Details about the System.AddIn’s Implementation of Add-In Discovery
Last time we discussed several common approaches to add-in discovery and some of the pros and cons of each. We reviewed type hierarchy, custom attribute, and xml manifest based discovery systems and primarily evaluated them on three high level criteria: development complexity, performance, and add-in developer experience. This time I’d like to go into the details on what we developed and how it builds on the lessons we learned while evaluating previous solutions.
We had two high level goals in mind when we developed our discovery system: minimize complexity for the add-in developer and make the solution fast enough to be used at runtime. We wanted the add-in developer experience to be as close to “inherit from an abstract base class and run with it” as possible and we wanted hosts to be able to use the UI thread to discover add-ins.
Fundamentally the system we developed is mostly based on the custom attribute approach but with intelligent caching and updating that lets you avoid doing the work at runtime. We tried to capture the add-in developer experience of the custom attribute solutions with the performance of the manifest based approach.
At development time the add-in developers experience is as simple as with the custom attribute model: they inherit from the right abstract base class, apply the AddInAttribute, and then start writing the add-in.
As we noted earlier however, the custom attribute based approaches have the downside that computing this information requires loading and examining a bunch of assemblies and are too slow to do on application start up or on the UI thread. With this in mind we went a step further and built a system that caches this information to disk. This also led us to split our discovery into two phases: Update and Find.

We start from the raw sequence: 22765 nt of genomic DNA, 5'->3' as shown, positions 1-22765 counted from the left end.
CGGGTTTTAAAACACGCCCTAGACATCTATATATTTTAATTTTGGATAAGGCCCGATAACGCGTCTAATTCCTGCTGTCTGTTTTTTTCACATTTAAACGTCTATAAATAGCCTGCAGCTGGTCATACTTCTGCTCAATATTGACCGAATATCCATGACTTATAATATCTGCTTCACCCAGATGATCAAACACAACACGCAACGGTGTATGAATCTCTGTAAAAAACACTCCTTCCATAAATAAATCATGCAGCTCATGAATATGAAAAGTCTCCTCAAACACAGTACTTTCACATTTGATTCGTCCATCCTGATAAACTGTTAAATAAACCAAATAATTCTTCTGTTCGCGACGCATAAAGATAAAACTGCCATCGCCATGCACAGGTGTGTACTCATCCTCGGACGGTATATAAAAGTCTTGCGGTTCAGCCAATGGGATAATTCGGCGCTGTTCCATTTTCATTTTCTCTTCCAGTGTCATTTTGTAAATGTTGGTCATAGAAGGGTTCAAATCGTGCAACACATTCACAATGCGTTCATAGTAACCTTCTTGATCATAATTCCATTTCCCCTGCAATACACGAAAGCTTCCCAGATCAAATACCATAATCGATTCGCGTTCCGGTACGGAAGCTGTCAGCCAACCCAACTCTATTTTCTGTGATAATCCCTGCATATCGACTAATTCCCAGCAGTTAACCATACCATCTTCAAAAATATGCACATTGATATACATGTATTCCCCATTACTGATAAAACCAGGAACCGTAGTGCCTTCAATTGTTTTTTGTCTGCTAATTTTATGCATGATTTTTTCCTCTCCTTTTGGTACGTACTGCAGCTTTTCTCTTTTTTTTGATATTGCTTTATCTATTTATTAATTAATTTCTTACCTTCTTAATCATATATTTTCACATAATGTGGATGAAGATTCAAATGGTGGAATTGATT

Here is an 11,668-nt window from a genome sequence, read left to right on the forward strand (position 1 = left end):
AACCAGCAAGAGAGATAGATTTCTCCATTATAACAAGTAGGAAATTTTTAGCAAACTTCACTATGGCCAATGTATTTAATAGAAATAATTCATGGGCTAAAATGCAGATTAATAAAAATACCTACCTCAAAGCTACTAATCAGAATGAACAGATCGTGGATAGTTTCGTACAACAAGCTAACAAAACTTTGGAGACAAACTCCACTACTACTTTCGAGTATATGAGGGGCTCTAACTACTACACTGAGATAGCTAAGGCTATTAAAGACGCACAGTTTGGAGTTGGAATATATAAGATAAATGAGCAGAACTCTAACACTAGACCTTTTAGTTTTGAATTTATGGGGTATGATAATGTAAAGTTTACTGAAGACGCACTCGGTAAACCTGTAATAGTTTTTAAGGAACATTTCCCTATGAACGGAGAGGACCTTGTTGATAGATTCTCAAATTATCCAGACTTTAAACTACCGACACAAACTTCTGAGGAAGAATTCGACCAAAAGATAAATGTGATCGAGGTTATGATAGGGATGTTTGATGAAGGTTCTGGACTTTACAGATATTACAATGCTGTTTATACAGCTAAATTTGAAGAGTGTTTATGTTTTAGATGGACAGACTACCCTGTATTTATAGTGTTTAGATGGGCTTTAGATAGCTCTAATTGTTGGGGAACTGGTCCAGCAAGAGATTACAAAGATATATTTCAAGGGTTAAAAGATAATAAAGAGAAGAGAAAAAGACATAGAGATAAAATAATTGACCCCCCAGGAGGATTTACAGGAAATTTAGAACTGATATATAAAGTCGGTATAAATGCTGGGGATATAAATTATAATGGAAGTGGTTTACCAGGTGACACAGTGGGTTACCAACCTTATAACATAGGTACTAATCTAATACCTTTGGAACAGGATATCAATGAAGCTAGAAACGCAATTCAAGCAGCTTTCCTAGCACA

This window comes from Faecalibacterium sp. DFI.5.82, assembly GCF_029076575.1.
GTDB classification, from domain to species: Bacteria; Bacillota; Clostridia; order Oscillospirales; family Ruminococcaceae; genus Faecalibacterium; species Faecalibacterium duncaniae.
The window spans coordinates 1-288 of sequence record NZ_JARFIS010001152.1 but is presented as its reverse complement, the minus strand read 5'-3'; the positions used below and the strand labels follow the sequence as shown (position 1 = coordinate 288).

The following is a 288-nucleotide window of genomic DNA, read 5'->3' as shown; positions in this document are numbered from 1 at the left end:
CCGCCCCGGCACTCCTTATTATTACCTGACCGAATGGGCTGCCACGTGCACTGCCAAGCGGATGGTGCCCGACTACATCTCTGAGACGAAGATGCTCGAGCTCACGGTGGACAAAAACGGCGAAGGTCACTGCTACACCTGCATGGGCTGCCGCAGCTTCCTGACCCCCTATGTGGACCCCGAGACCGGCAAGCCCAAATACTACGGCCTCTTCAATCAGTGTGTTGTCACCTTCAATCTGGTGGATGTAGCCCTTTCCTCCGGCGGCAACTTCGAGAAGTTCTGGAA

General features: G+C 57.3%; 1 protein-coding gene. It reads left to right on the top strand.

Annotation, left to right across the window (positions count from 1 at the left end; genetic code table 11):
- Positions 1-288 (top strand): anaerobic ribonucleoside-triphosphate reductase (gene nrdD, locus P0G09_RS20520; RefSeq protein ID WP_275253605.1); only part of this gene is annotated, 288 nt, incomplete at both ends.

IList<AddInToken> tokens =
The update phase is where we do the work to examine the add-in directory and build the store (or cache) of all the add-ins available there. For each sub directory at the provided path we look at each dll in the directory looking for a type that has [AddInAttribute] applied to it and record the information in the attribute and the base class of the add-in and store all the found information in a file called AddIns.store in the directory provided. One thing to note here is that we examine all of these assemblies in a different AppDomain and we use ReflectionOnly loading: this ensures that the add-in code is never executed until it is activated and that a call to update does not pollute the hosts AppDomain with these assemblies. Rather than recomputing all this information at each call to update we examine the timestamps of the various items in this directory and compare it to the existing store file (if there is one) and decide whether or not there is anything new we need to look at and if not we return quickly.
In addition to providing an update method that does this work we also ship the command tool AddInUtil.exe with the framework that was designed to be called with a custom action in an installer or via a build script.
By providing both a runtime Update method and the command line tool we leave an important decision up to the host: the host can choose to call AddInStore.Update from within the host app and thus make the add-in deployment experience truly an x-copy one, or it can require that add-ins run the tool themselves as part of their setup. In addition we’ve also ensured that the store file itself is x-copyable along with the add-in directory and so if, for example, a host ships with a few add-ins pre-installed it can build the store file when it’s building its setup and just deploy that store file along with the add-ins.